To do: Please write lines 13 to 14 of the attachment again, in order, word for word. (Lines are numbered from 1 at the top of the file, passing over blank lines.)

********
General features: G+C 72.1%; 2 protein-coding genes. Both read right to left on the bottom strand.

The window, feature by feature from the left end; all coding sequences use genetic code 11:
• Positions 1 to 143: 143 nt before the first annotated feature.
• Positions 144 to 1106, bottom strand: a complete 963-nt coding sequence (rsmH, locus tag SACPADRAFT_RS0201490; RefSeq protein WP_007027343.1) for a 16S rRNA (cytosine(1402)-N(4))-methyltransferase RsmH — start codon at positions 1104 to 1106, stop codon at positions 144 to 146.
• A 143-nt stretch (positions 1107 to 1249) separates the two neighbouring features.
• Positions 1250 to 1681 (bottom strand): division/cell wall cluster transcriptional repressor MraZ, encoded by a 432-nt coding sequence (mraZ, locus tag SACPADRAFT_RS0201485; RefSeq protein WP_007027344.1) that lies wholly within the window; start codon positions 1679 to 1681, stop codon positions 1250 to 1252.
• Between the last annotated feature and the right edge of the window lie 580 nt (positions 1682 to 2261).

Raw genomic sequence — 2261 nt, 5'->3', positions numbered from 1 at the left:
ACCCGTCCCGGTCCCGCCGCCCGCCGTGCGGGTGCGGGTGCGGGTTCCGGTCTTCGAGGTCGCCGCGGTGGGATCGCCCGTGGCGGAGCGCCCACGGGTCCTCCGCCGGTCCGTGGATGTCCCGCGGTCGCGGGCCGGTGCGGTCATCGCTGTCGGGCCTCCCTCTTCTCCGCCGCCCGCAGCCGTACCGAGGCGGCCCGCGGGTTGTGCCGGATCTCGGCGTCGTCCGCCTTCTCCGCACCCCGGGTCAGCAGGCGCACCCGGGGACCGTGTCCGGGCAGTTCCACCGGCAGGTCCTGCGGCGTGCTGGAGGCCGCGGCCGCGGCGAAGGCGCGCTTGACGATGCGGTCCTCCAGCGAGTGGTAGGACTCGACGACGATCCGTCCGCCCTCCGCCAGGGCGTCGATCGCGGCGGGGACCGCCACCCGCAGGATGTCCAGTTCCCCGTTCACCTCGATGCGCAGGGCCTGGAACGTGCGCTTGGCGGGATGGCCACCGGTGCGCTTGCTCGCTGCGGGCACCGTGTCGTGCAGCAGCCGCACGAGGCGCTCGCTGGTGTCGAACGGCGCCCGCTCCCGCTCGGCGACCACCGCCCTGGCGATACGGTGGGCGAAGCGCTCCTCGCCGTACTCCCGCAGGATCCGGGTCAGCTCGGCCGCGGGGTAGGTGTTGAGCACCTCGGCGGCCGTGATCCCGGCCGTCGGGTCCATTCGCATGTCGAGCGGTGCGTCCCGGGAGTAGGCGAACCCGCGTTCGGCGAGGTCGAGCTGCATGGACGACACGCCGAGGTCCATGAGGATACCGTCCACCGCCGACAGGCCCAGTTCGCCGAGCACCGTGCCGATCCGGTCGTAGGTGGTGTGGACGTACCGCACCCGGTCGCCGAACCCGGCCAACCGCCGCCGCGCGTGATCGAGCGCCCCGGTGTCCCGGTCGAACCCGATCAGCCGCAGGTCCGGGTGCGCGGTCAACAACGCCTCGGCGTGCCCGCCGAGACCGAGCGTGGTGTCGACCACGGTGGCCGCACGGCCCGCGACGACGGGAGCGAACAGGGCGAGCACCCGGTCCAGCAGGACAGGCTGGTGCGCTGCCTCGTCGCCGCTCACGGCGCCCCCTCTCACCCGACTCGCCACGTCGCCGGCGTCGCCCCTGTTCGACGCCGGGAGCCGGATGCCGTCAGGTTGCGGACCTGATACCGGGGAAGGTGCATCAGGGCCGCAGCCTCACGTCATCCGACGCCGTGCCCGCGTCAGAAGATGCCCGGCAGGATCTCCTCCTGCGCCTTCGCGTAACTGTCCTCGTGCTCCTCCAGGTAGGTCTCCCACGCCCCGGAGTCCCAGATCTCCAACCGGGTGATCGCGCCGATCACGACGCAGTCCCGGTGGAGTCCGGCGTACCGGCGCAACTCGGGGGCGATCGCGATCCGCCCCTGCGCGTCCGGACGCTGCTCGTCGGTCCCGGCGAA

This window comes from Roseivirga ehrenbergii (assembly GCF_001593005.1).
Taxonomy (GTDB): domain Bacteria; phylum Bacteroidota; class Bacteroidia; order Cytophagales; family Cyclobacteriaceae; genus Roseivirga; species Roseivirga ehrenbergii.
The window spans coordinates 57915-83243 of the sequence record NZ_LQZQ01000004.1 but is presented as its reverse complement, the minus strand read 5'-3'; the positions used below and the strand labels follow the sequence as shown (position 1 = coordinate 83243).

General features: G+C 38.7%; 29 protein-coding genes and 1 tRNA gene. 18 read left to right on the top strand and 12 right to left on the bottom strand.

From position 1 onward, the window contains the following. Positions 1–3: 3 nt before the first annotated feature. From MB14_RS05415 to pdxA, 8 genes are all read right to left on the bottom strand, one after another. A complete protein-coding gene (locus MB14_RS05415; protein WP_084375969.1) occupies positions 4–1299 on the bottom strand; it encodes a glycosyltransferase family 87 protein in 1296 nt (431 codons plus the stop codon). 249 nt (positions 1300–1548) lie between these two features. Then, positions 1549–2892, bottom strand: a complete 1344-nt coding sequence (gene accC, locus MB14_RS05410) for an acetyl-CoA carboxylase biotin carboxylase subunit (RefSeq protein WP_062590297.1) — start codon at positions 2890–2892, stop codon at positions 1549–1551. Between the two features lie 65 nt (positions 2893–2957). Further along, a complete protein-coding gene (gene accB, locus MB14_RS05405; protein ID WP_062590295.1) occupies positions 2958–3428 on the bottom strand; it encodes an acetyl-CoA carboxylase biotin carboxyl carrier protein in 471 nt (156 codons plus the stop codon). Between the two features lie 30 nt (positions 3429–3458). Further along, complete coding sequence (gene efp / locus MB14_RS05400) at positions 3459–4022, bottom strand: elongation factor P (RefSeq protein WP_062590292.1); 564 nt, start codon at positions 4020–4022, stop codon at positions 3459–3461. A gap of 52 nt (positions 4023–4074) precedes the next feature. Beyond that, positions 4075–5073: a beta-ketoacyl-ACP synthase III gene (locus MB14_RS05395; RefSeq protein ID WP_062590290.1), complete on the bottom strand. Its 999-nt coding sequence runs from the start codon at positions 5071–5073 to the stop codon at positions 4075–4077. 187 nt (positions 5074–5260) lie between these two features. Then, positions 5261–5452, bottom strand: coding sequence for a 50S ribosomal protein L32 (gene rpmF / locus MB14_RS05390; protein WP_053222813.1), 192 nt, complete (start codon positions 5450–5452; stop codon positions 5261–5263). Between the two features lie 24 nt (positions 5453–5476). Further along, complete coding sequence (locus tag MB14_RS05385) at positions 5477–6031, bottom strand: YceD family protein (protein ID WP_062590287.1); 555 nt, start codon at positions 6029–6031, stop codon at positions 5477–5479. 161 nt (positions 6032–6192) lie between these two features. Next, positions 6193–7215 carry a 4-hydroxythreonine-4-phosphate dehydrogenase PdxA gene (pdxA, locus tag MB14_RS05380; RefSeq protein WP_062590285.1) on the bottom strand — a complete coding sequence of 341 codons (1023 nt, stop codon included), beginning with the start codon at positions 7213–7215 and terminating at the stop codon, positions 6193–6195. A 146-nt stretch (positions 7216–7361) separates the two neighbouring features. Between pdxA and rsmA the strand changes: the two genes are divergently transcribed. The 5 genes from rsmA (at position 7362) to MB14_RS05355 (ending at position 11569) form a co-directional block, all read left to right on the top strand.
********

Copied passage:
General features: G+C 38.7%; 29 protein-coding genes and 1 tRNA gene. 18 read left to right on the top strand and 12 right to left on the bottom strand.

From position 1 onward, the window contains the following. Positions 1–3: 3 nt before the first annotated feature. From MB14_RS05415 to pdxA, 8 genes are all read right to left on the bottom strand, one after another. A complete protein-coding gene (locus MB14_RS05415; protein WP_084375969.1) occupies positions 4–1299 on the bottom strand; it encodes a glycosyltransferase family 87 protein in 1296 nt (431 codons plus the stop codon). 249 nt (positions 1300–1548) lie between these two features. Then, positions 1549–2892, bottom strand: a complete 1344-nt coding sequence (gene accC, locus MB14_RS05410) for an acetyl-CoA carboxylase biotin carboxylase subunit (RefSeq protein WP_062590297.1) — start codon at positions 2890–2892, stop codon at positions 1549–1551. Between the two features lie 65 nt (positions 2893–2957). Further along, a complete protein-coding gene (gene accB, locus MB14_RS05405; protein ID WP_062590295.1) occupies positions 2958–3428 on the bottom strand; it encodes an acetyl-CoA carboxylase biotin carboxyl carrier protein in 471 nt (156 codons plus the stop codon). Between the two features lie 30 nt (positions 3429–3458). Further along, complete coding sequence (gene efp / locus MB14_RS05400) at positions 3459–4022, bottom strand: elongation factor P (RefSeq protein WP_062590292.1); 564 nt, start codon at positions 4020–4022, stop codon at positions 3459–3461. A gap of 52 nt (positions 4023–4074) precedes the next feature. Beyond that, positions 4075–5073: a beta-ketoacyl-ACP synthase III gene (locus MB14_RS05395; RefSeq protein ID WP_062590290.1), complete on the bottom strand. Its 999-nt coding sequence runs from the start codon at positions 5071–5073 to the stop codon at positions 4075–4077. 187 nt (positions 5074–5260) lie between these two features. Then, positions 5261–5452, bottom strand: coding sequence for a 50S ribosomal protein L32 (gene rpmF / locus MB14_RS05390; protein WP_053222813.1), 192 nt, complete (start codon positions 5450–5452; stop codon positions 5261–5263). Between the two features lie 24 nt (positions 5453–5476). Further along, complete coding sequence (locus tag MB14_RS05385) at positions 5477–6031, bottom strand: YceD family protein (protein ID WP_062590287.1); 555 nt, start codon at positions 6029–6031, stop codon at positions 5477–5479. 161 nt (positions 6032–6192) lie between these two features. Next, positions 6193–7215 carry a 4-hydroxythreonine-4-phosphate dehydrogenase PdxA gene (pdxA, locus tag MB14_RS05380; RefSeq protein WP_062590285.1) on the bottom strand — a complete coding sequence of 341 codons (1023 nt, stop codon included), beginning with the start codon at positions 7213–7215 and terminating at the stop codon, positions 6193–6195. A 146-nt stretch (positions 7216–7361) separates the two neighbouring features. Between pdxA and rsmA the strand changes: the two genes are divergently transcribed. The 5 genes from rsmA (at position 7362) to MB14_RS05355 (ending at position 11569) form a co-directional block, all read left to right on the top strand.